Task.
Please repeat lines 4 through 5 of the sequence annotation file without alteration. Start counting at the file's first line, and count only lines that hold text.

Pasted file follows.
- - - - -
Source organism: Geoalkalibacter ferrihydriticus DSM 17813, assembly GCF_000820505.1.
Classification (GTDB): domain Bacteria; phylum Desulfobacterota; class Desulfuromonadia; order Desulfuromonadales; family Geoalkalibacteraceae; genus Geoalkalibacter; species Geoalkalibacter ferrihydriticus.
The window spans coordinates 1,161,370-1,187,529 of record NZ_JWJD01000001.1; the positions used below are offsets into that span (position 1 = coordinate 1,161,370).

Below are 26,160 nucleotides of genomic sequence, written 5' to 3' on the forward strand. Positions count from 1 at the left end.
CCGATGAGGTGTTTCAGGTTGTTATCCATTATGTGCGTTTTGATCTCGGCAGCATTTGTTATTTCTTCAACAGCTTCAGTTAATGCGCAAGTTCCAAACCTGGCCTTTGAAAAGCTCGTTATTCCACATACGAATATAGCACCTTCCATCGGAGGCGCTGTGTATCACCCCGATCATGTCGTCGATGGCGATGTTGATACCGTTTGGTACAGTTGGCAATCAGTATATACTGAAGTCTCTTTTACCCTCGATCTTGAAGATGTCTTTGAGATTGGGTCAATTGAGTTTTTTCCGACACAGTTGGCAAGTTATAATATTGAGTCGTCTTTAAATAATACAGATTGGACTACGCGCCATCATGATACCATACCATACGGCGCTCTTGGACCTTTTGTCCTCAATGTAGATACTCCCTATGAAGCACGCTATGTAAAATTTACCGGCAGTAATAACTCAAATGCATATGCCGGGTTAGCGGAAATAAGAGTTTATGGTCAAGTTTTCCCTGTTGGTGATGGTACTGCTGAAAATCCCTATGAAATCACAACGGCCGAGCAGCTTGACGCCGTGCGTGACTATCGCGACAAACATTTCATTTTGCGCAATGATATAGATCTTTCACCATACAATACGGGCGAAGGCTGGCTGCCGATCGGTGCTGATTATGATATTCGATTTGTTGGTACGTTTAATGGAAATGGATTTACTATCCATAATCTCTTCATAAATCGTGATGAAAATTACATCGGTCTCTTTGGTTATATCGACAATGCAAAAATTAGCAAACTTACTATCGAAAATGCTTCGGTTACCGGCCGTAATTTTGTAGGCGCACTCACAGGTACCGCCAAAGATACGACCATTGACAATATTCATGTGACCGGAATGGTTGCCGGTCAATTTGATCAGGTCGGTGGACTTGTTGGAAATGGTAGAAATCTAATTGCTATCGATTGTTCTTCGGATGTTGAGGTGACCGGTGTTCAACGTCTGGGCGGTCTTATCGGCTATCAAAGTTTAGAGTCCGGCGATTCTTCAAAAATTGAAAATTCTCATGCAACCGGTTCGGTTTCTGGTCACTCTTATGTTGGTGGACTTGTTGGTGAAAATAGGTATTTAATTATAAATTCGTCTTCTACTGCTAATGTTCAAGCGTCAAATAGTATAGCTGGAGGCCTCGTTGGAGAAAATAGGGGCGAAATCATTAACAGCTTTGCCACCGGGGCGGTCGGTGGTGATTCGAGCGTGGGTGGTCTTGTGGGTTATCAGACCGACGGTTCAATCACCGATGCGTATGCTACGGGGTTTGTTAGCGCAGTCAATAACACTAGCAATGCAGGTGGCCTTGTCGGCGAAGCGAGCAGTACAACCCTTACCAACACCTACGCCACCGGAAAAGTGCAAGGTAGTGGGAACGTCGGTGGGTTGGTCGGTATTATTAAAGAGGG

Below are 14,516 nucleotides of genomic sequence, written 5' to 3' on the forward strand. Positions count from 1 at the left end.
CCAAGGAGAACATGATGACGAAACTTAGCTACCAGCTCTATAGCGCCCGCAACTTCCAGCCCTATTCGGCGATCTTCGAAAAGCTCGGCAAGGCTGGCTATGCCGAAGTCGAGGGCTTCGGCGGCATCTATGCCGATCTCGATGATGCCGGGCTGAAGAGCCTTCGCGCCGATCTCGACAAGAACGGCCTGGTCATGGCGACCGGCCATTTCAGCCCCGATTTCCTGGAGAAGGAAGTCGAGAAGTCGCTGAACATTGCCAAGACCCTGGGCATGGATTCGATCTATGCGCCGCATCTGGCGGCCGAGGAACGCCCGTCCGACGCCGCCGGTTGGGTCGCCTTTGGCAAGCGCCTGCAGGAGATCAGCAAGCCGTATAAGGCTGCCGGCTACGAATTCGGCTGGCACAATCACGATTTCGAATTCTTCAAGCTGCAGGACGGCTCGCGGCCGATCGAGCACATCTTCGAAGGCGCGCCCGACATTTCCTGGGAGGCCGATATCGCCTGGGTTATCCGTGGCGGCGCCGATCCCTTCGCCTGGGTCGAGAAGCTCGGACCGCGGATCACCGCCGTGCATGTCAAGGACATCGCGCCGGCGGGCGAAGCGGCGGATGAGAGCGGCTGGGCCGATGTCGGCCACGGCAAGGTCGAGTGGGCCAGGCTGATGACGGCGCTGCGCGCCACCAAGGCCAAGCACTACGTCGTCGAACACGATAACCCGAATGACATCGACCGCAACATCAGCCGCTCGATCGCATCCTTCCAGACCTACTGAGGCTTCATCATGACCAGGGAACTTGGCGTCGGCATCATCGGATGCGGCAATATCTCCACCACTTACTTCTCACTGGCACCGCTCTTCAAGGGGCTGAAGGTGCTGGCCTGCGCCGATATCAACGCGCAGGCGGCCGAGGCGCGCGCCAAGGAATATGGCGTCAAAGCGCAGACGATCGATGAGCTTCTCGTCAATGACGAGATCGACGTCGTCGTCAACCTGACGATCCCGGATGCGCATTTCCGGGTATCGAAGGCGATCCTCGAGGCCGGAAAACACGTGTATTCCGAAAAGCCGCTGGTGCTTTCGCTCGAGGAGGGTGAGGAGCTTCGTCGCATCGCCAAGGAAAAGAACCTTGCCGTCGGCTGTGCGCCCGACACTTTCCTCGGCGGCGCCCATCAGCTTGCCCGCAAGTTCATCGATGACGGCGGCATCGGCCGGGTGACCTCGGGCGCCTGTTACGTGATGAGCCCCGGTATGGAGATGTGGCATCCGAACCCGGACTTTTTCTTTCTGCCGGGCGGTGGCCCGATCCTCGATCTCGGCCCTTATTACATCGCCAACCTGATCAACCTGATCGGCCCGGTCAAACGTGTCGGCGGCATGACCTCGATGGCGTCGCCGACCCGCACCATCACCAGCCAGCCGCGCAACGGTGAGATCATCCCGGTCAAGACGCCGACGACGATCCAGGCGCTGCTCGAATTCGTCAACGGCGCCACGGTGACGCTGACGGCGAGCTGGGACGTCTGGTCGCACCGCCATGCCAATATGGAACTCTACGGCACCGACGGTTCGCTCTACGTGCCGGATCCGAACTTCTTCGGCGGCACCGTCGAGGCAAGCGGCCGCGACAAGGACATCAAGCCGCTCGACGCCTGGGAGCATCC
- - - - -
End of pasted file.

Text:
Below are 26,160 nucleotides of genomic sequence, written 5' to 3' on the forward strand. Positions count from 1 at the left end.
CCGATGAGGTGTTTCAGGTTGTTATCCATTATGTGCGTTTTGATCTCGGCAGCATTTGTTATTTCTTCAACAGCTTCAGTTAATGCGCAAGTTCCAAACCTGGCCTTTGAAAAGCTCGTTATTCCACATACGAATATAGCACCTTCCATCGGAGGCGCTGTGTATCACCCCGATCATGTCGTCGATGGCGATGTTGATACCGTTTGGTACAGTTGGCAATCAGTATATACTGAAGTCTCTTTTACCCTCGATCTTGAAGATGTCTTTGAGATTGGGTCAATTGAGTTTTTTCCGACACAGTTGGCAAGTTATAATATTGAGTCGTCTTTAAATAATACAGATTGGACTACGCGCCATCATGATACCATACCATACGGCGCTCTTGGACCTTTTGTCCTCAATGTAGATACTCCCTATGAAGCACGCTATGTAAAATTTACCGGCAGTAATAACTCAAATGCATATGCCGGGTTAGCGGAAATAAGAGTTTATGGTCAAGTTTTCCCTGTTGGTGATGGTACTGCTGAAAATCCCTATGAAATCACAACGGCCGAGCAGCTTGACGCCGTGCGTGACTATCGCGACAAACATTTCATTTTGCGCAATGATATAGATCTTTCACCATACAATACGGGCGAAGGCTGGCTGCCGATCGGTGCTGATTATGATATTCGATTTGTTGGTACGTTTAATGGAAATGGATTTACTATCCATAATCTCTTCATAAATCGTGATGAAAATTACATCGGTCTCTTTGGTTATATCGACAATGCAAAAATTAGCAAACTTACTATCGAAAATGCTTCGGTTACCGGCCGTAATTTTGTAGGCGCACTCACAGGTACCGCCAAAGATACGACCATTGACAATATTCATGTGACCGGAATGGTTGCCGGTCAATTTGATCAGGTCGGTGGACTTGTTGGAAATGGTAGAAATCTAATTGCTATCGATTGTTCTTCGGATGTTGAGGTGACCGGTGTTCAACGTCTGGGCGGTCTTATCGGCTATCAAAGTTTAGAGTCCGGCGATTCTTCAAAAATTGAAAATTCTCATGCAACCGGTTCGGTTTCTGGTCACTCTTATGTTGGTGGACTTGTTGGTGAAAATAGGTATTTAATTATAAATTCGTCTTCTACTGCTAATGTTCAAGCGTCAAATAGTATAGCTGGAGGCCTCGTTGGAGAAAATAGGGGCGAAATCATTAACAGCTTTGCCACCGGGGCGGTCGGTGGTGATTCGAGCGTGGGTGGTCTTGTGGGTTATCAGACCGACGGTTCAATCACCGATGCGTATGCTACGGGGTTTGTTAGCGCAGTCAATAACACTAGCAATGCAGGTGGCCTTGTCGGCGAAGCGAGCAGTACAACCCTTACCAACACCTACGCCACCGGAAAAGTGCAAGGTAGTGGGAACGTCGGTGGGTTGGTCGGTATTATTAAAGAGGG